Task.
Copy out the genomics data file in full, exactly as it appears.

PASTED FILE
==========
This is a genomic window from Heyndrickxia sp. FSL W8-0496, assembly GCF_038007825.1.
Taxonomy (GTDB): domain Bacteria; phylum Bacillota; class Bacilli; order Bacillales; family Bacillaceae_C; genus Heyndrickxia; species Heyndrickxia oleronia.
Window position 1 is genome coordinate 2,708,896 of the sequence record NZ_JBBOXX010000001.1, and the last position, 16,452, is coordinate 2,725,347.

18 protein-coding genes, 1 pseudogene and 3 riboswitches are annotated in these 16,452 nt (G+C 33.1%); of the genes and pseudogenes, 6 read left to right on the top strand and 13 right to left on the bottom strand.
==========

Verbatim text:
This is a genomic window from Heyndrickxia sp. FSL W8-0496, assembly GCF_038007825.1.
Taxonomy (GTDB): domain Bacteria; phylum Bacillota; class Bacilli; order Bacillales; family Bacillaceae_C; genus Heyndrickxia; species Heyndrickxia oleronia.
Window position 1 is genome coordinate 2,708,896 of the sequence record NZ_JBBOXX010000001.1, and the last position, 16,452, is coordinate 2,725,347.

18 protein-coding genes, 1 pseudogene and 3 riboswitches are annotated in these 16,452 nt (G+C 33.1%); of the genes and pseudogenes, 6 read left to right on the top strand and 13 right to left on the bottom strand.